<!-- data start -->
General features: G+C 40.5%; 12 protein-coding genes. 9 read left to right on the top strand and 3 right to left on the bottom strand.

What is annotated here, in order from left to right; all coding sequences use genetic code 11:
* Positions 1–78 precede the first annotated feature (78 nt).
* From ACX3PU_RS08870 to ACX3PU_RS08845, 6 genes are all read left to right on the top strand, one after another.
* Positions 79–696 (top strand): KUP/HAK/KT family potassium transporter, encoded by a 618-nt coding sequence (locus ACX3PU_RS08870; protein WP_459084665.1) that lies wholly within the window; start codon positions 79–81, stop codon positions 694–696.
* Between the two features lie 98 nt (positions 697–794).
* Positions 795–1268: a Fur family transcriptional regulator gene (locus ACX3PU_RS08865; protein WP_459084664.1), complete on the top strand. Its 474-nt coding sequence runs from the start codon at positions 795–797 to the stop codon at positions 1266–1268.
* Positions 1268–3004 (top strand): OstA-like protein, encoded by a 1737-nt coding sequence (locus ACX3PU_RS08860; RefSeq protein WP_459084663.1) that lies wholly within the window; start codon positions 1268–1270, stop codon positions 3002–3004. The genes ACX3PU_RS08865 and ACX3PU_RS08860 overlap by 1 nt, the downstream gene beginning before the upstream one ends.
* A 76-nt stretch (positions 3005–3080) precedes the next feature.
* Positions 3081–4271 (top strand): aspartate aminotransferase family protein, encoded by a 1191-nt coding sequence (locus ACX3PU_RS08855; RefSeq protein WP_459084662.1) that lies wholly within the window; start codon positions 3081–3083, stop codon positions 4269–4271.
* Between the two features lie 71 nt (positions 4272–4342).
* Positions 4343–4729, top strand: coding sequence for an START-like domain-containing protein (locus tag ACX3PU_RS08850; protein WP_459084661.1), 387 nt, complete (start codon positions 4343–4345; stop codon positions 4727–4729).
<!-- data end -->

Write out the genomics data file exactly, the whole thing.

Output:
General features: G+C 40.5%; 12 protein-coding genes. 9 read left to right on the top strand and 3 right to left on the bottom strand.

What is annotated here, in order from left to right; all coding sequences use genetic code 11:
* Positions 1–78 precede the first annotated feature (78 nt).
* From ACX3PU_RS08870 to ACX3PU_RS08845, 6 genes are all read left to right on the top strand, one after another.
* Positions 79–696 (top strand): KUP/HAK/KT family potassium transporter, encoded by a 618-nt coding sequence (locus ACX3PU_RS08870; protein WP_459084665.1) that lies wholly within the window; start codon positions 79–81, stop codon positions 694–696.
* Between the two features lie 98 nt (positions 697–794).
* Positions 795–1268: a Fur family transcriptional regulator gene (locus ACX3PU_RS08865; protein WP_459084664.1), complete on the top strand. Its 474-nt coding sequence runs from the start codon at positions 795–797 to the stop codon at positions 1266–1268.
* Positions 1268–3004 (top strand): OstA-like protein, encoded by a 1737-nt coding sequence (locus ACX3PU_RS08860; RefSeq protein WP_459084663.1) that lies wholly within the window; start codon positions 1268–1270, stop codon positions 3002–3004. The genes ACX3PU_RS08865 and ACX3PU_RS08860 overlap by 1 nt, the downstream gene beginning before the upstream one ends.
* A 76-nt stretch (positions 3005–3080) precedes the next feature.
* Positions 3081–4271 (top strand): aspartate aminotransferase family protein, encoded by a 1191-nt coding sequence (locus ACX3PU_RS08855; RefSeq protein WP_459084662.1) that lies wholly within the window; start codon positions 3081–3083, stop codon positions 4269–4271.
* Between the two features lie 71 nt (positions 4272–4342).
* Positions 4343–4729, top strand: coding sequence for an START-like domain-containing protein (locus tag ACX3PU_RS08850; protein WP_459084661.1), 387 nt, complete (start codon positions 4343–4345; stop codon positions 4727–4729).